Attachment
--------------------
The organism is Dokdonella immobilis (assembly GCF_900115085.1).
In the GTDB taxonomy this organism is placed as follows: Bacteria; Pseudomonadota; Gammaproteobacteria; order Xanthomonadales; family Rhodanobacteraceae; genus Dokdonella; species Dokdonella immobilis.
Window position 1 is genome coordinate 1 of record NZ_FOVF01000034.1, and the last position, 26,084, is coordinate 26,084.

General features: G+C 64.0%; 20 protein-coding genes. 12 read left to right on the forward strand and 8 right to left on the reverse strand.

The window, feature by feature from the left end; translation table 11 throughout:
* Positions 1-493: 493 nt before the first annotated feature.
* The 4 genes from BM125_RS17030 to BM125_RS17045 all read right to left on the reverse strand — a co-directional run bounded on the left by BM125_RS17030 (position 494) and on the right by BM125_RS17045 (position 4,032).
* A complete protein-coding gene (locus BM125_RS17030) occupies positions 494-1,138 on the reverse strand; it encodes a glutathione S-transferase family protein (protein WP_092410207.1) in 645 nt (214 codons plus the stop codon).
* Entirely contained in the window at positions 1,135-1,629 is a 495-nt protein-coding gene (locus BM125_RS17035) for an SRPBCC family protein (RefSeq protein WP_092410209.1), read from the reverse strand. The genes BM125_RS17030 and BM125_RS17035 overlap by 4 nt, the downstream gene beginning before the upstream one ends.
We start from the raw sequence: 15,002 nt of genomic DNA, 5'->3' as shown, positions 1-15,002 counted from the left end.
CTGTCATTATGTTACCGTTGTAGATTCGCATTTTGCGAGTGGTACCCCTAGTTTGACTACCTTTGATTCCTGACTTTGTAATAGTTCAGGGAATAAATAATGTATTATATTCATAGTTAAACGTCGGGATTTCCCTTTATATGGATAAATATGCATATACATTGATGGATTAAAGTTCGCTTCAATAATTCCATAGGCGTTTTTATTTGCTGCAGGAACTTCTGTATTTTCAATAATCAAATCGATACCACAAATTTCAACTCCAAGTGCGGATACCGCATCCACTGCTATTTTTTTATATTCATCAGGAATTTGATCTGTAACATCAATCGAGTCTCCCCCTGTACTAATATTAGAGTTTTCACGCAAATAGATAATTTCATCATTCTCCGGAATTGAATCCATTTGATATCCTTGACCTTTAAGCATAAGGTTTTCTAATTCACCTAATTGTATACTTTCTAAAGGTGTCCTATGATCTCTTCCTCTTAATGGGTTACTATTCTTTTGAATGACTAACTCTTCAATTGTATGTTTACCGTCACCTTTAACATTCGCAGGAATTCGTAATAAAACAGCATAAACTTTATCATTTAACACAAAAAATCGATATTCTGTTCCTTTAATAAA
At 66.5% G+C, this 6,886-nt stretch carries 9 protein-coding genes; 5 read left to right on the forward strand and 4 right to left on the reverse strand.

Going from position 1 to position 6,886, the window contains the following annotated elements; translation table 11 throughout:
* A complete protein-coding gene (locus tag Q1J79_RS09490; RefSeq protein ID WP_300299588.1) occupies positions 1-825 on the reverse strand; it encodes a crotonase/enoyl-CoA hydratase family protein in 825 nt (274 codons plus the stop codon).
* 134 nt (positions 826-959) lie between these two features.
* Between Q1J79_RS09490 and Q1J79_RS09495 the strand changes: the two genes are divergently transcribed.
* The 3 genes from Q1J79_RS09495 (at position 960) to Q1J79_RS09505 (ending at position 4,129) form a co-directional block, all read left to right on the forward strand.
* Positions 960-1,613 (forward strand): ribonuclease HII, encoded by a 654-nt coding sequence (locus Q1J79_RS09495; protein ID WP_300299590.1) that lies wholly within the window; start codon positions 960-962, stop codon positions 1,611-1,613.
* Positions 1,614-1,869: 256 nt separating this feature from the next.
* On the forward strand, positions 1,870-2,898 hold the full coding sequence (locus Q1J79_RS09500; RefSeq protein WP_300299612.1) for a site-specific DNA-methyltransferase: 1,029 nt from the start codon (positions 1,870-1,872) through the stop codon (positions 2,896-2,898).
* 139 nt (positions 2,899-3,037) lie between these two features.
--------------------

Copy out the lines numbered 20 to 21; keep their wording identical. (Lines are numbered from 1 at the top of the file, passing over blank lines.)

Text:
* On the forward strand, positions 1,870-2,898 hold the full coding sequence (locus Q1J79_RS09500; RefSeq protein WP_300299612.1) for a site-specific DNA-methyltransferase: 1,029 nt from the start codon (positions 1,870-1,872) through the stop codon (positions 2,896-2,898).
* 139 nt (positions 2,899-3,037) lie between these two features.